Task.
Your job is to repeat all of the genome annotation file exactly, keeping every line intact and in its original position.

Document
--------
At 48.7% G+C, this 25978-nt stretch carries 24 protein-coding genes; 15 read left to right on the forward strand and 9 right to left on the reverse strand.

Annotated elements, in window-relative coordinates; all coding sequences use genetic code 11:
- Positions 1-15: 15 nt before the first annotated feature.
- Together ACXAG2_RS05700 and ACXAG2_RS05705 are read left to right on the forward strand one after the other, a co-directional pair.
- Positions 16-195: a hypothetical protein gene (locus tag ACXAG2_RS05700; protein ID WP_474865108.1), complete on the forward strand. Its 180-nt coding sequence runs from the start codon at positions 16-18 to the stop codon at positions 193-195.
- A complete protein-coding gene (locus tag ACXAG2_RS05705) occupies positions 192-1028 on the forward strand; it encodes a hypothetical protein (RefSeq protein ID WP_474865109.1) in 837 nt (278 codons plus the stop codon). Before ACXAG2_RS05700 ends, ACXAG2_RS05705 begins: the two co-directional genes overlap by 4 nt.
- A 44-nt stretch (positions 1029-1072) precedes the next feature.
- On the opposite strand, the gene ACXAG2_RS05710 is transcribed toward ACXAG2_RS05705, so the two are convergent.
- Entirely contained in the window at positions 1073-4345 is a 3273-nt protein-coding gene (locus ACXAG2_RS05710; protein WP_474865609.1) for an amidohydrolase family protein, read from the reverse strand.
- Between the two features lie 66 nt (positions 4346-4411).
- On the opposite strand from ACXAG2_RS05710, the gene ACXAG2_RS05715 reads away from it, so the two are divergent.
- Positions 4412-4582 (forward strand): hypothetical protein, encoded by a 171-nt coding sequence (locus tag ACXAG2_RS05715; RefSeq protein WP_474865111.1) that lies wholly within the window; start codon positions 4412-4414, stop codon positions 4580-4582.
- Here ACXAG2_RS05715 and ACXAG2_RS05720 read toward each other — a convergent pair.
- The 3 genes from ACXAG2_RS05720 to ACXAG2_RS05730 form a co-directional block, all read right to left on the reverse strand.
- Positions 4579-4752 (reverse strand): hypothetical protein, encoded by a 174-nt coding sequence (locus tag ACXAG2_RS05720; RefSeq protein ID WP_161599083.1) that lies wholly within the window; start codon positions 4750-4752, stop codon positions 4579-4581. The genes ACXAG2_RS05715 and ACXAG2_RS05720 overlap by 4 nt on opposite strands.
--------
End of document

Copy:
At 48.7% G+C, this 25978-nt stretch carries 24 protein-coding genes; 15 read left to right on the forward strand and 9 right to left on the reverse strand.

Annotated elements, in window-relative coordinates; all coding sequences use genetic code 11:
- Positions 1-15: 15 nt before the first annotated feature.
- Together ACXAG2_RS05700 and ACXAG2_RS05705 are read left to right on the forward strand one after the other, a co-directional pair.
- Positions 16-195: a hypothetical protein gene (locus tag ACXAG2_RS05700; protein ID WP_474865108.1), complete on the forward strand. Its 180-nt coding sequence runs from the start codon at positions 16-18 to the stop codon at positions 193-195.
- A complete protein-coding gene (locus tag ACXAG2_RS05705) occupies positions 192-1028 on the forward strand; it encodes a hypothetical protein (RefSeq protein ID WP_474865109.1) in 837 nt (278 codons plus the stop codon). Before ACXAG2_RS05700 ends, ACXAG2_RS05705 begins: the two co-directional genes overlap by 4 nt.
- A 44-nt stretch (positions 1029-1072) precedes the next feature.
- On the opposite strand, the gene ACXAG2_RS05710 is transcribed toward ACXAG2_RS05705, so the two are convergent.
- Entirely contained in the window at positions 1073-4345 is a 3273-nt protein-coding gene (locus ACXAG2_RS05710; protein WP_474865609.1) for an amidohydrolase family protein, read from the reverse strand.
- Between the two features lie 66 nt (positions 4346-4411).
- On the opposite strand from ACXAG2_RS05710, the gene ACXAG2_RS05715 reads away from it, so the two are divergent.
- Positions 4412-4582 (forward strand): hypothetical protein, encoded by a 171-nt coding sequence (locus tag ACXAG2_RS05715; RefSeq protein WP_474865111.1) that lies wholly within the window; start codon positions 4412-4414, stop codon positions 4580-4582.
- Here ACXAG2_RS05715 and ACXAG2_RS05720 read toward each other — a convergent pair.
- The 3 genes from ACXAG2_RS05720 to ACXAG2_RS05730 form a co-directional block, all read right to left on the reverse strand.
- Positions 4579-4752 (reverse strand): hypothetical protein, encoded by a 174-nt coding sequence (locus tag ACXAG2_RS05720; RefSeq protein ID WP_161599083.1) that lies wholly within the window; start codon positions 4750-4752, stop codon positions 4579-4581. The genes ACXAG2_RS05715 and ACXAG2_RS05720 overlap by 4 nt on opposite strands.